The April CPI report today will be watched even more closely than usual, after the surprise 0.12% month-to-month fall in the March core index. The biggest single driver of the dip was a record 7.0% plunge in cellphone service plan prices, reflecting Verizon's decision to offer an unlimited data option.
The softening in payroll growth in November appears mostly to be a story about short-term noise, rather than a sign that tariffs are hurting or that the broader economy is slowing.
Inflation in the euro area edged higher in November, but our prediction of a rebound in the core proved to be wrong. Headline inflation increased to 1.5% in November, from 1.4% in October.
Yesterday's EZ producer price data showed that deflationary pressures in the manufacturing sector are fading. The headline PPI index fell 0.2% month- to-month in August, pushing the year-over-year up to -2.1%, from a revised -2.6% July.
The jump in core inflation in recent months is about as alarming as the sudden decline in the same period last year; that is, not very.
The upward trend in CPI inflation likely reasserted itself in August, following a hiatus in the last two months due to the decline in oil prices.
July's fifth straight undershoot to consensus in the core CPI was very different the previous four. Only one component--lodging away from home--prevented the first 0.2% month-to-month print since February.
After five straight undershoots to consensus, with the core CPI averaging monthly gains of just 0.05%, investors are asking hard questions about the Fed's belief -- and ours -- that core inflation is headed towards 2% in the not-too-distant future.
The odds favor--just--an end to the three-month streak of solid 0.2% increases in the core CPI with the release of today's January report.
August's consumer price figures, released today, likely will show that households' spending power is being increasingly eroded by rising inflation. We think CPI inflation picked up to 0.8%, from 0.6% in July, exceeding the consensus, 0.7%, for the third consecutive month.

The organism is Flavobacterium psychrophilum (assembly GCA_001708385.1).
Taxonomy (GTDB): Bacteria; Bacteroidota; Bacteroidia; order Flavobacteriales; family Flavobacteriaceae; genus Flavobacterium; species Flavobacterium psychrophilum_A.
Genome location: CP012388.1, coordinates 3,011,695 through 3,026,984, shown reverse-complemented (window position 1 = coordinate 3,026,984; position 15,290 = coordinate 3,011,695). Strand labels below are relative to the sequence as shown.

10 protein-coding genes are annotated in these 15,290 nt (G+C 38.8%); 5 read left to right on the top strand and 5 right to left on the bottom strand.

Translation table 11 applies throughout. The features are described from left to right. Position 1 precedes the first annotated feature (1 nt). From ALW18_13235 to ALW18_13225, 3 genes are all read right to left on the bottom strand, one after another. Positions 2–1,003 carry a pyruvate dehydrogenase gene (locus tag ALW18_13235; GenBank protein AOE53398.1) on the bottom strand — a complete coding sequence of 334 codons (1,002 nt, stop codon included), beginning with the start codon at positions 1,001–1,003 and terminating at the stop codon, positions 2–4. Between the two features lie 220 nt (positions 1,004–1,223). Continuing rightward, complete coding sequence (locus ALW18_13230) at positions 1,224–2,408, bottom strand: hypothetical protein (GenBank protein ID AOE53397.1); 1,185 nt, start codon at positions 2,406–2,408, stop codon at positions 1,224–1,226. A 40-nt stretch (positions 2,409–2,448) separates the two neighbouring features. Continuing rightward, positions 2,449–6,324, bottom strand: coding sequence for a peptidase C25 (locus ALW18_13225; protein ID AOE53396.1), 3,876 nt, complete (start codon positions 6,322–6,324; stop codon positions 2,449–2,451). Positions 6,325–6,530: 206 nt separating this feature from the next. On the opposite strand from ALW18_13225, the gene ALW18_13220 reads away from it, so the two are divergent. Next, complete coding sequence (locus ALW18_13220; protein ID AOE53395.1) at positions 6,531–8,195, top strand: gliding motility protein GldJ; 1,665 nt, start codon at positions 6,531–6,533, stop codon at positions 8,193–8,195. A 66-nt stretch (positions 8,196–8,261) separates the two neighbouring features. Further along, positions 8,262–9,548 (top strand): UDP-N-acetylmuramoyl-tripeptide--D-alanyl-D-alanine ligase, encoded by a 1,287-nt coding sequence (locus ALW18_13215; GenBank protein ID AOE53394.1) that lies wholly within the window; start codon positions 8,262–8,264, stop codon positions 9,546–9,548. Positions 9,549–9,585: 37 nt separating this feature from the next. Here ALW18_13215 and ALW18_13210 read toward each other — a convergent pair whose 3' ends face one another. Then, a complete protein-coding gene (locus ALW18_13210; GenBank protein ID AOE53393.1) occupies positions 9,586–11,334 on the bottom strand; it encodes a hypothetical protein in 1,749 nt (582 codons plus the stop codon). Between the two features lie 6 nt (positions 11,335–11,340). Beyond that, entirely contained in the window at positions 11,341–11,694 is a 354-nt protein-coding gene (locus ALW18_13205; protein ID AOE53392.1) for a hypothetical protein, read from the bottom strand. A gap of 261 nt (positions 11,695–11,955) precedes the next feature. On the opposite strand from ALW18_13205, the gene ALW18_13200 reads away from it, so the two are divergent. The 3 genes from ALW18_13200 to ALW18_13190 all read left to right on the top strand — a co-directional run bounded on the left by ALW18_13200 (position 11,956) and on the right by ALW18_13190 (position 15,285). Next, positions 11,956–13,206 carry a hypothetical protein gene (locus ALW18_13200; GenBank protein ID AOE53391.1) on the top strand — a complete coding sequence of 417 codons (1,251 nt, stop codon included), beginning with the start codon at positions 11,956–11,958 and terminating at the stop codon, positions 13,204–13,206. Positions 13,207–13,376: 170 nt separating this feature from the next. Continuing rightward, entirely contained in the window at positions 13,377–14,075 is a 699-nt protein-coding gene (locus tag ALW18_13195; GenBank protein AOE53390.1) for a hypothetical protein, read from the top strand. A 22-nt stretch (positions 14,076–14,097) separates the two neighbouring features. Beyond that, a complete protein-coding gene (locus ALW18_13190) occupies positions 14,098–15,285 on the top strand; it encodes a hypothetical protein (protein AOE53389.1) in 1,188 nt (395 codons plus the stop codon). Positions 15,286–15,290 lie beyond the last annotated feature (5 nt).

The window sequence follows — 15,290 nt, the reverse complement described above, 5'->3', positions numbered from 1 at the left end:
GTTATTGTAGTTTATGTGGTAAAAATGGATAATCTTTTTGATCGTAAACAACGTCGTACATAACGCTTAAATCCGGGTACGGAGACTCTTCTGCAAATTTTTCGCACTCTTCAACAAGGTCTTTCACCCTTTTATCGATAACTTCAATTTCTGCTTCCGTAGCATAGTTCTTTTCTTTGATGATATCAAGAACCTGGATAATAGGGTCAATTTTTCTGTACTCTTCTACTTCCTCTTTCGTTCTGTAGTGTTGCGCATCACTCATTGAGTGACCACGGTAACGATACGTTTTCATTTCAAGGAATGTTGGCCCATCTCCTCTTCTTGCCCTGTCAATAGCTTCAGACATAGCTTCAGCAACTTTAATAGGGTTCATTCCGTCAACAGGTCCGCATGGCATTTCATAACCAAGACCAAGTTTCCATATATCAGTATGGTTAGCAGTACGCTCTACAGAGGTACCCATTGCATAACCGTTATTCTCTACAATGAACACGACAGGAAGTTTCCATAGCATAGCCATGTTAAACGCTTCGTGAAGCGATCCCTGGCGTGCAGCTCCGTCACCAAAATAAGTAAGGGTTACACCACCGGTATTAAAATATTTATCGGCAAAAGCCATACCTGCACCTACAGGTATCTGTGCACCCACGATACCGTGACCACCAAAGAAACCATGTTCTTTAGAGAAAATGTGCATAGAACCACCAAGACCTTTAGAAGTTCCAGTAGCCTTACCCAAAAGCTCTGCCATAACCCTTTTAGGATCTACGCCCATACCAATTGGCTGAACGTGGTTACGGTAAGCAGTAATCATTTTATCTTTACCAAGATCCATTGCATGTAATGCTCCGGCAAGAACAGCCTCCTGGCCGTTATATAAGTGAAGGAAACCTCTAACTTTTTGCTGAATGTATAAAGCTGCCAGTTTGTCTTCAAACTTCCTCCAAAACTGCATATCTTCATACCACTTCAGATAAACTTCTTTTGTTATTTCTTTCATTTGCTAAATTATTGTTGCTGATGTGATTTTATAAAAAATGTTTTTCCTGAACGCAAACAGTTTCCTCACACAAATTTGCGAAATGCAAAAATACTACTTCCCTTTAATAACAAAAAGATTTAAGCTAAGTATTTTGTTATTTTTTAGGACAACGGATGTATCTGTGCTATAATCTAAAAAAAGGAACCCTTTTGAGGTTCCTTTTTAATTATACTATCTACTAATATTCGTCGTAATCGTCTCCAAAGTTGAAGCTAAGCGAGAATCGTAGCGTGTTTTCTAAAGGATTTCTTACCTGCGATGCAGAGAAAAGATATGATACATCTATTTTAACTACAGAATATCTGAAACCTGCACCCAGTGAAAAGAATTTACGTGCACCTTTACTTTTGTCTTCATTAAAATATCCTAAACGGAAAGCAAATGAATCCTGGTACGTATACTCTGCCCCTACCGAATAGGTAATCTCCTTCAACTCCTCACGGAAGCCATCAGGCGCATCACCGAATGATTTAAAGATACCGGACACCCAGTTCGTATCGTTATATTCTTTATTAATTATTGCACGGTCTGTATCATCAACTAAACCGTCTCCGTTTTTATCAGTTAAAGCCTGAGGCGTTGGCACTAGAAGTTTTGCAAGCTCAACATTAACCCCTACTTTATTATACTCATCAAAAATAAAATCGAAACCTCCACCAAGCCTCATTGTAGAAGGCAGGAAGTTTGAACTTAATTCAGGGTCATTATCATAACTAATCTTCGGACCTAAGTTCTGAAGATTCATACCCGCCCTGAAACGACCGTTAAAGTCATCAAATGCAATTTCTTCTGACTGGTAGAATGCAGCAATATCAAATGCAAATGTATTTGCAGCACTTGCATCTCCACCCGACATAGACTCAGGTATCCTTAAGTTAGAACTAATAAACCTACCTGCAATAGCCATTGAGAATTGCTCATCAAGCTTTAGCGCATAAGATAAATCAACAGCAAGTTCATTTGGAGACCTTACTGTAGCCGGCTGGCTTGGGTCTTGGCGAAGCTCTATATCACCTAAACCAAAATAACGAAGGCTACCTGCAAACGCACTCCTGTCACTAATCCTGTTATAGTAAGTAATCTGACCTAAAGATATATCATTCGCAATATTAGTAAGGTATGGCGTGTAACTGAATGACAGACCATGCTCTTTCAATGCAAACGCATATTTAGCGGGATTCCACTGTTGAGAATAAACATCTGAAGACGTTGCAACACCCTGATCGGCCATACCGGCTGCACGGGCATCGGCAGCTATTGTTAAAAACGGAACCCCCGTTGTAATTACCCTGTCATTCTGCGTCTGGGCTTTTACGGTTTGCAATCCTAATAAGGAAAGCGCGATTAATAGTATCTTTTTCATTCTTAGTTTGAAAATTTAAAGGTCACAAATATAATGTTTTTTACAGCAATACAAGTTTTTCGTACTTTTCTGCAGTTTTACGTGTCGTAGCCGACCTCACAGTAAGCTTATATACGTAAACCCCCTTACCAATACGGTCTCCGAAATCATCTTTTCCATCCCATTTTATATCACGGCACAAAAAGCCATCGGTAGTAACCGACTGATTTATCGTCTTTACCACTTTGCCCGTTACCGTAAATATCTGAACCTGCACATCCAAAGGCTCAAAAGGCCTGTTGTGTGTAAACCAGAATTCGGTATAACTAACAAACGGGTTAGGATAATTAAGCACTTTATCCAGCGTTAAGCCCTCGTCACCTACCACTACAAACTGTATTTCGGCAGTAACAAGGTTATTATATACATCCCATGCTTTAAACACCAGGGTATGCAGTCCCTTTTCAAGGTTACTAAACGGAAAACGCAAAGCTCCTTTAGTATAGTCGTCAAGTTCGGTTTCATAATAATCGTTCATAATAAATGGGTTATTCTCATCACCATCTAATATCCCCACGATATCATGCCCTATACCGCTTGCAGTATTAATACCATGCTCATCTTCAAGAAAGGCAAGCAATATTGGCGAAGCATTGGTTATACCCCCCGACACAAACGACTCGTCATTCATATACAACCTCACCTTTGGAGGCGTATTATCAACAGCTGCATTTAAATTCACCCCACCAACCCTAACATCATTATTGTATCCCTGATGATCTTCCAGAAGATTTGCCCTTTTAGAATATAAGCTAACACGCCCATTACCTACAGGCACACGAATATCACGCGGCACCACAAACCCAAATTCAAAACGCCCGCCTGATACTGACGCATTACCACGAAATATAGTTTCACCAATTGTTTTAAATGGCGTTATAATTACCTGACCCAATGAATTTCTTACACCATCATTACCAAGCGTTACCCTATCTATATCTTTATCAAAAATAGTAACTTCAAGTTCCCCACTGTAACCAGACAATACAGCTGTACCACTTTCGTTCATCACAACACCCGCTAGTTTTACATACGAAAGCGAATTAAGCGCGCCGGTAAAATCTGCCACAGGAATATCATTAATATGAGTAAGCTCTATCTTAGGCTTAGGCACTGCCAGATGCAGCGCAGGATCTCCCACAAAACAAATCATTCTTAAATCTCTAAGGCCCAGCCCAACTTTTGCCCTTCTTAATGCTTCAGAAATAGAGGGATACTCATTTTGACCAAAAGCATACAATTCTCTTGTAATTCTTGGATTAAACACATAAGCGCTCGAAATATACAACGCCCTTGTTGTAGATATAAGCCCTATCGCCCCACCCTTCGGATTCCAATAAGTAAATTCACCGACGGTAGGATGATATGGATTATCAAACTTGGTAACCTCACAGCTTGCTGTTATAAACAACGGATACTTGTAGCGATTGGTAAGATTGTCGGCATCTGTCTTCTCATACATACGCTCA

We agree with the consensus and the MPC that October's consumer prices report, released on Wednesday, will show that CPI inflation edged up to 2.5% in October, from 2.4% in September.
Core inflation probably will remain close to June's 2.3% rate for the next few months.
Advance data from Germany and Spain indicate that Eurozone inflation rebounded in October. We think inflation rose to 0.2% year-over-year from -0.2%, and German data suggest the main boost will come from both core and food inflation. Inflation in Germany rose to 0.3% year-over-year from 0.0% in September, lifted by an increase in inflation of leisure and entertainment, hotels and durable goods. Food inflation also rose to 1.6% from 1.1% in September, due to surging prices for fresh fruit and vegetables.
It's hard to know what to make of the October CPI data, which recorded hefty increases in healthcare costs and used car prices but a huge drop in hotel room rates, and big decline in apparel prices, and inexplicable weakness in rents.
Chief U.K. Economist Samuel Tombs on the U.K. Services sector
Chief U.K. Economist Samuel Tombs on U.K. Price Increases